Ready to see some fireballs in the sky? It’s almost time for the Perseid meteor shower to reach its peak, putting on what is typically the best meteor shower of the year.
Just one word of caution to skywatchers: The August moon will be slightly past its last quarter phase just when the Perseid meteor shower will be peaking. As a result, the moonlight will make it tougher to see all those shooting stars — as many as 60 per hour.
However, the view should be better than last year, when the moon was very close to its full phase. Experts say you can still catch a decent amount of shooting stars — and even some brighter fireballs — if you find a dark location and look up during the late-night and early-morning hours.
Even though the 2020 Perseid meteor shower will be at its best on Tuesday, Aug. 11 and Wednesday, Aug. 12, it is already producing enough meteors to make it worthwhile to do some early stargazing.
When to look for the Perseids
Experts from EarthSky.org say the view may still be pretty good as late as Wednesday morning, late Wednesday night and early Thursday morning, as long as the sky is clear.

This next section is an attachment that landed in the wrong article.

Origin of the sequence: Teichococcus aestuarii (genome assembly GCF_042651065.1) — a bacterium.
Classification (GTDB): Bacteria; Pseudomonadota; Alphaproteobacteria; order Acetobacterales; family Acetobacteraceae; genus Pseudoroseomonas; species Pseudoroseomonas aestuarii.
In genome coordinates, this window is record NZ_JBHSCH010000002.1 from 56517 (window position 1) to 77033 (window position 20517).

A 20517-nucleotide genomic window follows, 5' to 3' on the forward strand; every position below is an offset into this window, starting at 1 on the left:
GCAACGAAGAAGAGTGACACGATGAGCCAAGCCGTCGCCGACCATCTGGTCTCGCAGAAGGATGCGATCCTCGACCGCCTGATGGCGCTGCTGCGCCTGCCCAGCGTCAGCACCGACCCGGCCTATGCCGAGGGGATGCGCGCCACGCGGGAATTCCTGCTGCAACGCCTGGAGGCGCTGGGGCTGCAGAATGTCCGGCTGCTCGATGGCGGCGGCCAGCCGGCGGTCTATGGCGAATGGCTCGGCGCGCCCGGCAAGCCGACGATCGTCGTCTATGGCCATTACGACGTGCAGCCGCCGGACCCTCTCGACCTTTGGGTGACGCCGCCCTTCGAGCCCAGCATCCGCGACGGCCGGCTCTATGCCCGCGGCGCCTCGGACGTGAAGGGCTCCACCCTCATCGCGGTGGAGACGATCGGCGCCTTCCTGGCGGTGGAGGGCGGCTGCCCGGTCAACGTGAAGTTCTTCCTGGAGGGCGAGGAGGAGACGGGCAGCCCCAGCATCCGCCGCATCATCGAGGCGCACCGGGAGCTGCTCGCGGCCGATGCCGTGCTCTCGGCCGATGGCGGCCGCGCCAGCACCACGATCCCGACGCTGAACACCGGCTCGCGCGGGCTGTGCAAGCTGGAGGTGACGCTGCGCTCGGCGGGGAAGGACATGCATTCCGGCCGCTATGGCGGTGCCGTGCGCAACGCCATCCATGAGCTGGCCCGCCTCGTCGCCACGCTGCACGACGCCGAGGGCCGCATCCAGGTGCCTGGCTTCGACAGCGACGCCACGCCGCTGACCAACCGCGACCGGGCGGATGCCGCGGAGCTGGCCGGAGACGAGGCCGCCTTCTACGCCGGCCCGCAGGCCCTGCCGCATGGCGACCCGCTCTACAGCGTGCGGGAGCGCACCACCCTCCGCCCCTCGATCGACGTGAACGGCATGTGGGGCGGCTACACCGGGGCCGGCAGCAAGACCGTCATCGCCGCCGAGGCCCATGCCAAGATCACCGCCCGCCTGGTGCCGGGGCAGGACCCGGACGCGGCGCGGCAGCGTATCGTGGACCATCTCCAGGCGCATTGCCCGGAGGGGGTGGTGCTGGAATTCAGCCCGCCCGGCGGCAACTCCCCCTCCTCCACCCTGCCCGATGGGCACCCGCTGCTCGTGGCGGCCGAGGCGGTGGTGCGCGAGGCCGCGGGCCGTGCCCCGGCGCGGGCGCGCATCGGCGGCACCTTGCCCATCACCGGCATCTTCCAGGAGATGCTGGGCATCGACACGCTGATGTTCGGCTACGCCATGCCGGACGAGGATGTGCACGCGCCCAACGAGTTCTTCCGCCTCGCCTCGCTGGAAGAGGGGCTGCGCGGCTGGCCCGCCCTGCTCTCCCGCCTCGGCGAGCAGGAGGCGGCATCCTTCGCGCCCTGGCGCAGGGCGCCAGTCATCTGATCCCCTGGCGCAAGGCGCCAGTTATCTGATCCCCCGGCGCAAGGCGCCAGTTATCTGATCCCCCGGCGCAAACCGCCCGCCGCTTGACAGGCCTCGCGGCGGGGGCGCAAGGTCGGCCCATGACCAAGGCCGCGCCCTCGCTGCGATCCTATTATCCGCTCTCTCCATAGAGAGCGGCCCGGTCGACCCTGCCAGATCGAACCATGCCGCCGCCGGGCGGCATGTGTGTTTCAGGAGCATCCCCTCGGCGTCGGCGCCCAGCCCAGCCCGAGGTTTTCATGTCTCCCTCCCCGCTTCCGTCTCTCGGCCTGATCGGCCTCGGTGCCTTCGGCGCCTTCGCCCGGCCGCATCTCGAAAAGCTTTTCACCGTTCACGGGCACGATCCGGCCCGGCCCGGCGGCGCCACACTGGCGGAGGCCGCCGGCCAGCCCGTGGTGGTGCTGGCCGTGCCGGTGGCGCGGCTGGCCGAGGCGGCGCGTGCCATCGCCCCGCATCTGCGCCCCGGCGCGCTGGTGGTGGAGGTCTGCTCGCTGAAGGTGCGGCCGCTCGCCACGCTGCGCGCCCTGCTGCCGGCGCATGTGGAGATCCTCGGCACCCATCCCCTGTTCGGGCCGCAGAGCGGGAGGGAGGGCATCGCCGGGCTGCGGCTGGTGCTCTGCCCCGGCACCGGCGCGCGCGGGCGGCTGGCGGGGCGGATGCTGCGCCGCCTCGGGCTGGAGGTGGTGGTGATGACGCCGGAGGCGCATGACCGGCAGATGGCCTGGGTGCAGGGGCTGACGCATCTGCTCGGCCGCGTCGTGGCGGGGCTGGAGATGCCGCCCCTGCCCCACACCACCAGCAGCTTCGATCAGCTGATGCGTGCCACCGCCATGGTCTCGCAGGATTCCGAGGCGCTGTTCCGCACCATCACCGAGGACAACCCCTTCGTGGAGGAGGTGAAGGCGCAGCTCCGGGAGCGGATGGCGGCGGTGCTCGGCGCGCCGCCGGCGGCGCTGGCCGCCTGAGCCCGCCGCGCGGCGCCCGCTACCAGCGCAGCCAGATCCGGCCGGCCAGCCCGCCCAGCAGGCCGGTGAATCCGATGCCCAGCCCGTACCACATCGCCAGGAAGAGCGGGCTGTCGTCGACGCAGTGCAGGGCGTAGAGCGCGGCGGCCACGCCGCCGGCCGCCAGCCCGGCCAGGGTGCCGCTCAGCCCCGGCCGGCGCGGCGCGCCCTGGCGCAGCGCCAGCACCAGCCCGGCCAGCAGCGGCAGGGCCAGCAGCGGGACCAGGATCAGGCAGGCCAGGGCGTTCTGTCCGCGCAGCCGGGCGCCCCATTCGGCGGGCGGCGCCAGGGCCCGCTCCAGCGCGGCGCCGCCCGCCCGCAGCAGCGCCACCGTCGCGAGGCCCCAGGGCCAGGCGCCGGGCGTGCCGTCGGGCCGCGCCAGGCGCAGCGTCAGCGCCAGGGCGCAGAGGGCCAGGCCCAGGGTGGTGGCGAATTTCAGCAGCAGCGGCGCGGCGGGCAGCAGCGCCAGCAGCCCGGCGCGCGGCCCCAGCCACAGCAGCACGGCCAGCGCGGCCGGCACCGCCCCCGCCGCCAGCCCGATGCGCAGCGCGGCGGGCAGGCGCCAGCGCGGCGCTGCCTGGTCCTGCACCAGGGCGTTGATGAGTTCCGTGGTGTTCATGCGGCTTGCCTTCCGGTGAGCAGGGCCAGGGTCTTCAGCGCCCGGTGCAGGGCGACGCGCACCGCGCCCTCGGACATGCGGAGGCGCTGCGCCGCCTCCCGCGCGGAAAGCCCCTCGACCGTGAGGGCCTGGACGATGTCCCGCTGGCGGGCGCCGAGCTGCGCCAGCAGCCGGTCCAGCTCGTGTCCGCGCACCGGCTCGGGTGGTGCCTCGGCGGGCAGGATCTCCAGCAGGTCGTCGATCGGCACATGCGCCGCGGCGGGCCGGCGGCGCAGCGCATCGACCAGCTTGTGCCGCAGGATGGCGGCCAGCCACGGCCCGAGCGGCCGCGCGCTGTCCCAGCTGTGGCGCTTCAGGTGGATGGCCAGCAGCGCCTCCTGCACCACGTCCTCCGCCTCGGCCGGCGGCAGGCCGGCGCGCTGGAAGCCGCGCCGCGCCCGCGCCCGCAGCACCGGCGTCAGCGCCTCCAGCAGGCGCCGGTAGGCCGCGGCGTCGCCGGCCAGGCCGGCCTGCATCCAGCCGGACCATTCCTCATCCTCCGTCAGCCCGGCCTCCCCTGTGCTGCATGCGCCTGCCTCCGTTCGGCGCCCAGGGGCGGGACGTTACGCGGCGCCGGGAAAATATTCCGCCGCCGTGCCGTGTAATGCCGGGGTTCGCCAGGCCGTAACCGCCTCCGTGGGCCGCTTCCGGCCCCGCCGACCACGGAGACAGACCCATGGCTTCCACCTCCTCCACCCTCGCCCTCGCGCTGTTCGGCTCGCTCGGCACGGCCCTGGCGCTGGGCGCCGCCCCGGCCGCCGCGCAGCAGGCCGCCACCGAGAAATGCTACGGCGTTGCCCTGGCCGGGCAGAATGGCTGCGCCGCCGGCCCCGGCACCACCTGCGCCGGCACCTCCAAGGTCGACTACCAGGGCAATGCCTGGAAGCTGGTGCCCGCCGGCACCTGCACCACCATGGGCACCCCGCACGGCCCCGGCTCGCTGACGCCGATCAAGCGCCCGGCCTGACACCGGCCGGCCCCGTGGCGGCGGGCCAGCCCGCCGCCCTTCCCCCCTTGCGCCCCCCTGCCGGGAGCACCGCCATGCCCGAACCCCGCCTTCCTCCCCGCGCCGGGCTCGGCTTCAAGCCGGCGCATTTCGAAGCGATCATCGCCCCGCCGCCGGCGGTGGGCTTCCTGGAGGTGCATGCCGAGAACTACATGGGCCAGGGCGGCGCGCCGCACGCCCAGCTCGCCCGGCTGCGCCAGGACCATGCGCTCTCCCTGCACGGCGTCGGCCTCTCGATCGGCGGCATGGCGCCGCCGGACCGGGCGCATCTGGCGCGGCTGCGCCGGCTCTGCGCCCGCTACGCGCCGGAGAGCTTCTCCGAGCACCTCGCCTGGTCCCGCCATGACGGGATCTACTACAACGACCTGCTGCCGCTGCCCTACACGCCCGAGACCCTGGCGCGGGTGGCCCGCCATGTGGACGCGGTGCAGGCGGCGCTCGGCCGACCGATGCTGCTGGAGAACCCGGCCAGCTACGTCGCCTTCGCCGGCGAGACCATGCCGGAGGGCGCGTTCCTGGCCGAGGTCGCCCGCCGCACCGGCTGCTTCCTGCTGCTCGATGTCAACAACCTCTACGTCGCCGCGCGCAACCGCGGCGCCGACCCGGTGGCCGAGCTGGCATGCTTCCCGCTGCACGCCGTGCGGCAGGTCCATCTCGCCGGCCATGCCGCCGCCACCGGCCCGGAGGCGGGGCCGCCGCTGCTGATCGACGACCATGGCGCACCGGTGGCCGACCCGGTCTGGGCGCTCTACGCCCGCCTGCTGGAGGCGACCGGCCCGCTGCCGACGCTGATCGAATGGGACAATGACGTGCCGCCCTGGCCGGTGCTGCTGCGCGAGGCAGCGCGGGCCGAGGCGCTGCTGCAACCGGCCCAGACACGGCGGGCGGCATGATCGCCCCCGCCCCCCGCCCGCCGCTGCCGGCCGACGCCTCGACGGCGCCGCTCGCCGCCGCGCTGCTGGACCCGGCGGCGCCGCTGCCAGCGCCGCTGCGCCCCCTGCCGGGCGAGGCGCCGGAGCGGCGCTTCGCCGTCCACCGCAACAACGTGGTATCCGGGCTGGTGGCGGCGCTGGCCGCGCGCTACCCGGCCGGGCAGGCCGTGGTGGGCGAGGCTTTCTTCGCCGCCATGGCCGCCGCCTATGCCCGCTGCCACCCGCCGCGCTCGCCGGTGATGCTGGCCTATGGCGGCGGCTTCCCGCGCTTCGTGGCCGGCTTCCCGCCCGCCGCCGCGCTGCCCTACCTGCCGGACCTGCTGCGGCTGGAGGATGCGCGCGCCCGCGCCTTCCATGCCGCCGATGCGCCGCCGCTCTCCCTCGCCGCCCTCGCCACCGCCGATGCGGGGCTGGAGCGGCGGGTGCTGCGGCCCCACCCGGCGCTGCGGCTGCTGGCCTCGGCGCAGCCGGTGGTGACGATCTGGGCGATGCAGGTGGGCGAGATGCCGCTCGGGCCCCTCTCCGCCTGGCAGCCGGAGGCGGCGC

It will still be possible to see some Perseids for 10 days or so after the peak. While it’ll be at reduced numbers, there will be less moonlight to light up the sky, with the moon waning each night up until Aug. 17, when there will be moon-free skies all night long.
You can see the Perseid’s meteors from almost anywhere, but experts say you increase your chances if you go to a park or open area in a rural place, as far away as possible from bright city lights and street lights.
Good timing also helps.
“The best time to see any meteor shower is after midnight,” Amie Gallagher, director of the planetarium at Raritan Valley Community College in Somerset County, told us prior to the Perseid meteor shower in 2018. “That’s when the part of the Earth that you are on is moving into the stream of meteors.”
Experts at NASA also say it’s best to wait until after midnight to look for the Perseid meteors — preferably during the pre-dawn hours — although some meteors could be visible as early as 10 p.m.
In case you are wondering, you don’t need a telescope or binoculars — just your eyes.
Although they appear big from Earth, the Perseid meteors are actually tiny pieces of debris from the tail of the Comet Swift-Tuttle. The comet zips around the sun and leaves a trail of debris, and every August our planet moves through the debris.
Skywatchers on Earth can see some of the debris, which looks like shooting stars. Because the Earth rotates, the bulk of our planet misses most of the comet debris before midnight.
That’s why the best time to view the Perseid meteor shower is after midnight, any time until dawn. Those hours are ideal for seeing the most shooting stars, and maybe even some larger and brighter meteors, known as fireballs.
Note to readers: if you purchase something through one of our affiliate links we may earn a commission.